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Q&A: Professor Cao Guorong

Yolanda Wang interviews one of the most prominent influencers in China’s package printing industry

Professor Cao Guorong is one of the most prominent figures in China’s label and packaging industry. She is head of the Packaging Engineering department of the Beijing Institute of Graphic Communication, and concurrently the president of the Gravure Printing Branch of the Printing Technology Association of China (PTAC); the secretary-general of the Anti-counterfeiting Packaging Committee of the China Packaging Federation (CPF); the secretarygeneral of the Pharmaceutical Packaging Printing Professional Committee of China’s National Pharmaceutical Packaging Association (CNPPA) and the secretarygeneral of the Package Printing Professional Committee of the China Standardization + Innovation Strategic Alliance.

L&L: Please explain the situation of the Gravure Printing Branch of PTAC. What are your major job responsibilities? What kind of role is the group playing in the industry’s development?
CG: Since its establishment in December 2004, the Gravure Printing Branch of PTAC has organized a series of events under the guidance of PTAC to push forward the development of China’s packaging industry, enhance the overall level of gravure printing and accelerate technical communication and cooperation with the wider printing industry. In total, the association has organized 15 sessions of its China-wide packaging and printing annual conference, six awards for package print design work, seven flexible package technical seminars and six folding carton seminars. The association has undertaken many surveys of overseas commercial sites and has contributed to more than 30 revisions of national industrial standards.

L&L: What is the current development status of China’s gravure printing industry? What is the total volume of the gravure market and its main applications?
CG: The continuous development of China’s economy and improvement of peoples’ living standards and quality of life have driven the growing demand for packaging and printing across all consumer-related sectors including food and beverage, cigarettes and wine, household chemicals, FMCG and pharmaceutical, health care products and home improvement. This has made gravure one of the major printing technologies in the China market.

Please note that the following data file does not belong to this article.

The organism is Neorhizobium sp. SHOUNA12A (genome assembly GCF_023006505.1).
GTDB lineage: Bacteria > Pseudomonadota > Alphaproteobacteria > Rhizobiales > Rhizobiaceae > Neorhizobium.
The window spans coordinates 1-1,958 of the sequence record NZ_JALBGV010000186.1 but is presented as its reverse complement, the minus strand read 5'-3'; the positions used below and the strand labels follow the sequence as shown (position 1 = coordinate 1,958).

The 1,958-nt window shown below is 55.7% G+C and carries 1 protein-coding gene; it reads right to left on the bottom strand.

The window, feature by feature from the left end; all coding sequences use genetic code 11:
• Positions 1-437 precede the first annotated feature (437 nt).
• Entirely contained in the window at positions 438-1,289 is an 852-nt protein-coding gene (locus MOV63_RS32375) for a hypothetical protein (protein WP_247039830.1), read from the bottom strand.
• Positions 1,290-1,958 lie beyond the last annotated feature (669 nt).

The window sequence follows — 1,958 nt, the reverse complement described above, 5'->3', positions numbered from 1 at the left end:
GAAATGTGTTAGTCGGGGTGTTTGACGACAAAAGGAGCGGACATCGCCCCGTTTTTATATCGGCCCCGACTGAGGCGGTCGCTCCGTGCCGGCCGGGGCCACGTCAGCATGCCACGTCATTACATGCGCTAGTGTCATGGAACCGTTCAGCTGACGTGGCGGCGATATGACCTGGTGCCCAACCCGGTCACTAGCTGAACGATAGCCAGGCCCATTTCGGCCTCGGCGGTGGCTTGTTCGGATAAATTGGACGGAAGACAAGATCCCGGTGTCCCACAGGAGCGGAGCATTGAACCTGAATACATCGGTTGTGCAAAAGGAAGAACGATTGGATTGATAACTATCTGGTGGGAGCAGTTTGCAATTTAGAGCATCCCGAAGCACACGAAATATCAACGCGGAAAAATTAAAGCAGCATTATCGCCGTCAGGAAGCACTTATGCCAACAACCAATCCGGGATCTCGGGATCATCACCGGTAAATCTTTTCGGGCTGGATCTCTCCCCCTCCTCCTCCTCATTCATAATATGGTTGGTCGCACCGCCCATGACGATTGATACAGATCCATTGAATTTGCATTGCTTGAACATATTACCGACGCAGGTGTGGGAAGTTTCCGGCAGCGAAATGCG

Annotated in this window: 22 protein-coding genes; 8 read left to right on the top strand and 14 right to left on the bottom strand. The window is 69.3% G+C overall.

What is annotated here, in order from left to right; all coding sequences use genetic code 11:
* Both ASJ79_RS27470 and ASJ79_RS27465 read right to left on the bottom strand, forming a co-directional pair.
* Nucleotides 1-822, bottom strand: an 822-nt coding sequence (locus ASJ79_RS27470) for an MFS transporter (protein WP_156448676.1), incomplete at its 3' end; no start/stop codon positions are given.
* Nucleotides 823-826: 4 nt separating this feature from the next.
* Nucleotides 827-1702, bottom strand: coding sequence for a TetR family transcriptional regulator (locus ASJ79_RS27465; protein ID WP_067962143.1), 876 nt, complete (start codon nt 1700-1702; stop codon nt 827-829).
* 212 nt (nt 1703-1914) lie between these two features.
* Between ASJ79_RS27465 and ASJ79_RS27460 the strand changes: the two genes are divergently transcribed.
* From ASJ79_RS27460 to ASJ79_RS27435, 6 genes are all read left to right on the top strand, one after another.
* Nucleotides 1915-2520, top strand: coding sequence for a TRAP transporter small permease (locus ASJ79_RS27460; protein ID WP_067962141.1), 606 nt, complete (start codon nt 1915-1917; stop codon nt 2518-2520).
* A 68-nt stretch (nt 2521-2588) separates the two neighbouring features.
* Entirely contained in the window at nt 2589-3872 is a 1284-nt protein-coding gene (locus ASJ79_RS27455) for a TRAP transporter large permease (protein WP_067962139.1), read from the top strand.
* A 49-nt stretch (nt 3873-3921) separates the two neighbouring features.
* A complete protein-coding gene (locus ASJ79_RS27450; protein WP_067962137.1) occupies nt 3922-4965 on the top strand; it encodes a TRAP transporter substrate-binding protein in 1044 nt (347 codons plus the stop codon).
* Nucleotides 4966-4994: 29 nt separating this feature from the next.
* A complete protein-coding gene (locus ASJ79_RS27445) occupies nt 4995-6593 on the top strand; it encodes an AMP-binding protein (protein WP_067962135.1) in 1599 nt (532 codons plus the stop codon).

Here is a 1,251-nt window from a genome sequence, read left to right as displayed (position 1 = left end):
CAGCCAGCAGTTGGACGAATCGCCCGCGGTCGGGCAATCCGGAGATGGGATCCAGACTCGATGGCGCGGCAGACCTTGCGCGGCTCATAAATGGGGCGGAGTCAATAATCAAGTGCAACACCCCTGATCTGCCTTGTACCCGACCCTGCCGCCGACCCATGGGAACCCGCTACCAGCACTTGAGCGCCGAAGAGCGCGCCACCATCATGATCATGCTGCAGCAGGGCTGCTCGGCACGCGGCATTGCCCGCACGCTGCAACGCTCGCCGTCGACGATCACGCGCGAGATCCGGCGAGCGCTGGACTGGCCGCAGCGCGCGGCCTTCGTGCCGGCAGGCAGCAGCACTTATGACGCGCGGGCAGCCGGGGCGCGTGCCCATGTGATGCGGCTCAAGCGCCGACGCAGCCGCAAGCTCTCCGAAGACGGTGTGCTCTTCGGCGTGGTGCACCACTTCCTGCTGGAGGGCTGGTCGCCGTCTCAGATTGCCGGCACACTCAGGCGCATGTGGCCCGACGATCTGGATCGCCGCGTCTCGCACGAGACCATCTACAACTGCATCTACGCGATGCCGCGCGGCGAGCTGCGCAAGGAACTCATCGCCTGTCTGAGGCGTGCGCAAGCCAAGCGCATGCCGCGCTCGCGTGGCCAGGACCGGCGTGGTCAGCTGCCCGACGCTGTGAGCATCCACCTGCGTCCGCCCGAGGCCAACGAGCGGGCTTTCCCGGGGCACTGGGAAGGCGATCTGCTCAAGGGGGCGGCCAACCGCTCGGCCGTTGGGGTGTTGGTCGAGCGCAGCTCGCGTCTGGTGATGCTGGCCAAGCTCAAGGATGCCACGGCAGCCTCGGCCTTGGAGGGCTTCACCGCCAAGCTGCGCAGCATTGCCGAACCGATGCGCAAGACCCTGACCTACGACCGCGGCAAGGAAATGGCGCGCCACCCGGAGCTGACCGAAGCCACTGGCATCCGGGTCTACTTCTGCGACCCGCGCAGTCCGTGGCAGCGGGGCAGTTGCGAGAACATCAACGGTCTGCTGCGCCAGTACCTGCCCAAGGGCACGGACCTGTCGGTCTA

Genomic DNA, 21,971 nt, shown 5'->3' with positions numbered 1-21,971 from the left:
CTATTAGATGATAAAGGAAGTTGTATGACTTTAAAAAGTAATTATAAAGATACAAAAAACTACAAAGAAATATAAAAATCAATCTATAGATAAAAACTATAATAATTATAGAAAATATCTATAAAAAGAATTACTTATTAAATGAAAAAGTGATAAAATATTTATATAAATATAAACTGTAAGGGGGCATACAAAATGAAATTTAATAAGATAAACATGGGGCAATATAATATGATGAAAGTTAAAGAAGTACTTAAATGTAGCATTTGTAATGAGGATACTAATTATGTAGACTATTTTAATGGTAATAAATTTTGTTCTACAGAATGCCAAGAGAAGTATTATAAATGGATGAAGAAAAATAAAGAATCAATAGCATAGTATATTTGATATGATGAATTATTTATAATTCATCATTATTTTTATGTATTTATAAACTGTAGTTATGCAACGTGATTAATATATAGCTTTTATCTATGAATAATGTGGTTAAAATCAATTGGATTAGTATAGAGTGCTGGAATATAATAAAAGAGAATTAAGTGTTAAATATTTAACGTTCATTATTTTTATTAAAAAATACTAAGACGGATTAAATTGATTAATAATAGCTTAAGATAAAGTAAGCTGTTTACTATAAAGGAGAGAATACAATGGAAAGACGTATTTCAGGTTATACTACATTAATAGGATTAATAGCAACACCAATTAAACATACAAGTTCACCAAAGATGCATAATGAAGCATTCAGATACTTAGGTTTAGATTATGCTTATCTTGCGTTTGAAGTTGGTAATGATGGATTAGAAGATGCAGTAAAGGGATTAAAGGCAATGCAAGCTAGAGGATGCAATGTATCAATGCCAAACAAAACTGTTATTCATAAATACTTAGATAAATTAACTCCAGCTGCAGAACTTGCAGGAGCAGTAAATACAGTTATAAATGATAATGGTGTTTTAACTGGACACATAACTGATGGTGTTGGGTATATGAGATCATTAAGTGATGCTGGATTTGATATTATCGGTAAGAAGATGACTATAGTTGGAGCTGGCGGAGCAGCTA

Our gross statistics show that the market value of gravure in China was about 284 billion RMB in 2018, produced by more than 10,000 enterprises. Of this, flexible packaging accounted for 187 billion RMB, produced by approximately 8,000 enterprises. Of these, 1,284 are producing pharmaceutical packaging. Cigarette and wine packaging is worth 32 billion RMB with approximately 300 enterprises; decoration materials represent 26 billion RMB with approximately 200 enterprises; and the other package printing sectors account for approximately 39 billion RMB. Looking at substrates, paper printing accounts for 39.4 percent, plastic films and flexible package 46.7 percent and others 13.9 percent. From today’s market trends the future gravure market is expected to maintain a growth rate of 3 percent.

L&L: What are the respective proportions of gravure-printed labels and flexible packaging in China? What are the future growth prospects?
CG: In 2018, the total output value of China’s label printing industry was 46.87 billion RMB, increasing at a rate of 8.5 percent compared with 2017. The market value of flexible packaging was 187 billion RMB in 2018, accounting for 66 percent of China’s gravure printing market. 

Now gravure is in a period of relatively stable growth for both labels and flexible package printing. At present, unit-type wide format gravure presses still dominate the flexible package printing market in China, which is characterized by long runs, low price, wide format and high speed. 

But with changing end user market demands, in particular the demands of young consumer groups for heathy, portable and personally engaging goods, run lengths of flexible package purchase orders are dropping off, while demands for diversification are gradually increasing. This of course has impacted the gravure printing sector.